Having a death knight or dps-style druid around helps with spark management because they can either be grabbed or rooted (we had a moonkin with us this week). The idea is that you’d like to stack them some place where melee can stand in the sparks but the boss doesn’t. Fortunately he has a big hitbox.

The tactic which worked best for us in phase three was for everyone to spread out around him and keep a stack or two of HoTs on themselves. Then the general rotation is 1-1-1-2 which should leave everyone with enough energy to use their shield when focussed. We had previously been having everyone on top of each other with one assigned healer but we found that this ‘every man for himself’ was less prone to everyone being wiped out by a static field.

Arachnophobia!! And raiding summary

Arrrgh, I hate spiders. It’s not a fully blown phobia but it is a reaction that goes beyond logic. Arrgh spider!! Must get it out of here KILL KILL Arrrrgh! Possibly accompanied by involuntary squeaking noises (on my part, not the spider).

I could  happily live without every MMO designer in existence being almost as infatuated with giant spiders as they are with bears and pigs. Or as my husband said about Tarren Mill: Who would have guessed that bears and giant spiders could live together in such harmony?

I also hate tanking the giant spider bosses, especially if they look remotely realistic. I just don’t like it.

My raid are of course sympathetic to my personal bane and support me by giggling madly every time I squeak in horror at seeing a bunch of teeny spiders hurtling down a ramp towards me. In WoW, you can also use a reagent (Baby Spice, don’t ask) to miniaturise players and NPCs and one of our rogues who also hates spiders is very sweet and shrinks the really huge ones for me.

Yes, yes, it’s all daft. But I still don’t like spiders.

Bear with me, the spider fixation is relevant this week because we got the Arachnophobia achievement (clear the spider wing in Naxx in under 20 mins) on both 25 man and 10 man. More on the tactics for this at the end.

Summary: 25 Man

Most important part: I won my bet with the raid leader from last week. We did one shot Thaddius. I had actually forgotten about the bet until one of our mages reminded me. I passed this on to the raid leader, she said (and I quote), “Might have guessed that dweeb would stitch me up,” and we agreed that instead of 100g I’d send her a frozen orb and she could make me some leg armour.

We had a great night on Wednesday. Cleared out the Spider, Plague, and Construct wings and also one-shotted Instructor Razuvious with two priest-tanks who had not done the mind control before. It’s very obvious that our dps has increased across the board, a couple of weeks of good raids in a dungeon full of bosses will do that for you.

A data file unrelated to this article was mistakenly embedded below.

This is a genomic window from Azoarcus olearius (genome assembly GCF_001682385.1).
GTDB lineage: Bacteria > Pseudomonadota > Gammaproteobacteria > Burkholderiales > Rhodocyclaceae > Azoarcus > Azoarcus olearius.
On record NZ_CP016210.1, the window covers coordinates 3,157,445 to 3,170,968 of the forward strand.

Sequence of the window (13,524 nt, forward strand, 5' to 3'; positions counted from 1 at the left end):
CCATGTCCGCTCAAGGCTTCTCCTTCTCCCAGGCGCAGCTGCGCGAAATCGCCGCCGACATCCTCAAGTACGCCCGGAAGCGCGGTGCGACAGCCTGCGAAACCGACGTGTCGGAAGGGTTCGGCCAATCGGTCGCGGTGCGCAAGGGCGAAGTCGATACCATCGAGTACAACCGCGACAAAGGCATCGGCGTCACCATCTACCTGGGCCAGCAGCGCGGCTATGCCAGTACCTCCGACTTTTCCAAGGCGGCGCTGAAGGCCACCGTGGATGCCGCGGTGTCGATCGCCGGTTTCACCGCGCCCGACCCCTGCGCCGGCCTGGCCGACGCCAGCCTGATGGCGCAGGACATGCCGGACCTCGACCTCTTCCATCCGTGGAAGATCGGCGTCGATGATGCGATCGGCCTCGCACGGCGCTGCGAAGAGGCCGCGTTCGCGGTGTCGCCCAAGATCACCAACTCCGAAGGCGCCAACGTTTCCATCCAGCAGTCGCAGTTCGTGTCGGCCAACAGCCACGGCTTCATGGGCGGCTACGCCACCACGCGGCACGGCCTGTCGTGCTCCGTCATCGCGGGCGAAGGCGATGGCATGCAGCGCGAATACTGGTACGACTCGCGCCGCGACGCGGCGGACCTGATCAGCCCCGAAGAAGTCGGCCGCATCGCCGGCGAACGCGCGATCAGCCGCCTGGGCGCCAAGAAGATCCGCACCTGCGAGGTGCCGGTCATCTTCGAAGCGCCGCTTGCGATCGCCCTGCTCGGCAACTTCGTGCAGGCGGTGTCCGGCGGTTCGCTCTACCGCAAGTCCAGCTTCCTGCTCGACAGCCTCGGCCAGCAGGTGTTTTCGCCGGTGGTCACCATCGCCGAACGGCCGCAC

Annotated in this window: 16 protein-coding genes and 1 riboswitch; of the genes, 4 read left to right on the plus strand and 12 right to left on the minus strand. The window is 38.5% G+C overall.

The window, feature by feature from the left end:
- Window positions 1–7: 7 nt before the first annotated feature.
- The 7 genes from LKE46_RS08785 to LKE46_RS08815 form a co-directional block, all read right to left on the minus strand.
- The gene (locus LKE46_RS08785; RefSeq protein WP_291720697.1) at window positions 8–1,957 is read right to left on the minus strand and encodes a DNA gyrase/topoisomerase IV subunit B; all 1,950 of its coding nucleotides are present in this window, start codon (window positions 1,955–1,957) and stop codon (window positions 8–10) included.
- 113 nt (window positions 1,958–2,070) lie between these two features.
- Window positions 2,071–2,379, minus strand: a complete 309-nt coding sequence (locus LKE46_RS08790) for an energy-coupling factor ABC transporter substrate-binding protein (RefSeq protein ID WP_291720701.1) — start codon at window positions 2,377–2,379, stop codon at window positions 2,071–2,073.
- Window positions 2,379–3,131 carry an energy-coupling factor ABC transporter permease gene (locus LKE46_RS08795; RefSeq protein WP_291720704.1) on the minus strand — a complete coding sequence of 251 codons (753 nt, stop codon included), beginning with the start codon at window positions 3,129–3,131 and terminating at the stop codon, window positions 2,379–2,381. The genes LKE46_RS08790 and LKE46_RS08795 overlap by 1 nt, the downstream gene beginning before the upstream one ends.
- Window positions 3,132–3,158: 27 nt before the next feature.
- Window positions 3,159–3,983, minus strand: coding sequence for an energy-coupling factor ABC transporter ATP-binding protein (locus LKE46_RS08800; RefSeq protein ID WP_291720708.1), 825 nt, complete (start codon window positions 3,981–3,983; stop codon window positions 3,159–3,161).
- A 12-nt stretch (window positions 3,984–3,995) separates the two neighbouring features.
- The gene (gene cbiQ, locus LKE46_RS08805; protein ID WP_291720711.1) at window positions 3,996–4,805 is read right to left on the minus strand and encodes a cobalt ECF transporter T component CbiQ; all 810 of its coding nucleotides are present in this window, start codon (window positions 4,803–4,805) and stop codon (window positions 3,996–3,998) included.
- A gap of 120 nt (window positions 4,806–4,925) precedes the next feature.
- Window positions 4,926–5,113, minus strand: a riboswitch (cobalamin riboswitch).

They cleared out the rest of the instance on Thursday and went on to take a few pot shots at Malygos, getting him to phase 3 a couple of times.

Regardless of deep wounds nerfs, our fury warrior still tops the meters in most fights. He’ll be a terror when he actually does get a weapon upgrade from the raids.

In other notes, I hate tanking trash alongside a paladin. Yes I have good AE snap aggro but after a few seconds the mobs all glom back onto him. Was bitching with one of the ferals about this, she complains also that paladins are ‘greedy’ tanks. Must surely be time for consecration to get nerfed soon.

Summary: 10 man

Another super run this Saturday night which cleared Naxxramas in under 4 hours. We knocked out a few more achievements: Arachnophobia, Safety Dance, 100 Club. Only one wipe on Sapphiron due to someone getting ice blocked too near the centre.

Despite us making the best speed that we ever have, I didn’t feel entirely happy with the run. People were being a little messy with some of the trash pulls, there were deaths on trash that could have been avoided and I didn’t feel people in general were as focussed as they had been in the past.

We also missed the Patchwerk achievement by 19s. I think this will happen eventually as people gear up but it’s hard not to feel that if we’d have any other tank than a warrior, we could probably have made it (warriors do less damage while tanking than the other tanks, or at least I do.)

Have decided to focus next week on more of the ‘control’ achievements, depending if the signups support it. I’d like to aim for the achievement where you have to kill all four horsemen at the same time. Have informed people of this on guild bboards, which should keep them happily theorycrafting all week.

HOWTO: Arachnophobia

This achievement is for a speed run. You have to kill Maexxna in under 20 minutes from when you pulled Anub’Rekhan. Tactics are the same for 10 man as for 25 man. There’s not really a specific strategy for this, instead a few pointers to keep things moving:

  1. Speed up the looting. We actually left the loot on the corpses and ran back after we’d cleared the wing to sort it out. They stay there for ages.
  2. Brute force on Faerlina. Either kill the adds first or ignore them but don’t wait for her enrages.
  3. Sort out the assignments in advance. Everyone should know who is tanking which boss and what the healing assignments on the boss fights are before you start.
  4. Chain pulling the trash. You have 2-3 tanks, keep moving. By the time you do this achievement you should know roughly where the trash packs are and where the patrols might be. As a tank, keep an eye on what the other tanks are doing, and as soon as you’re free go pull something.
  5. Solid dps. It’s not a difficult achievement but in order to keep some speed up you’ll probably want your dps to be making 2k+.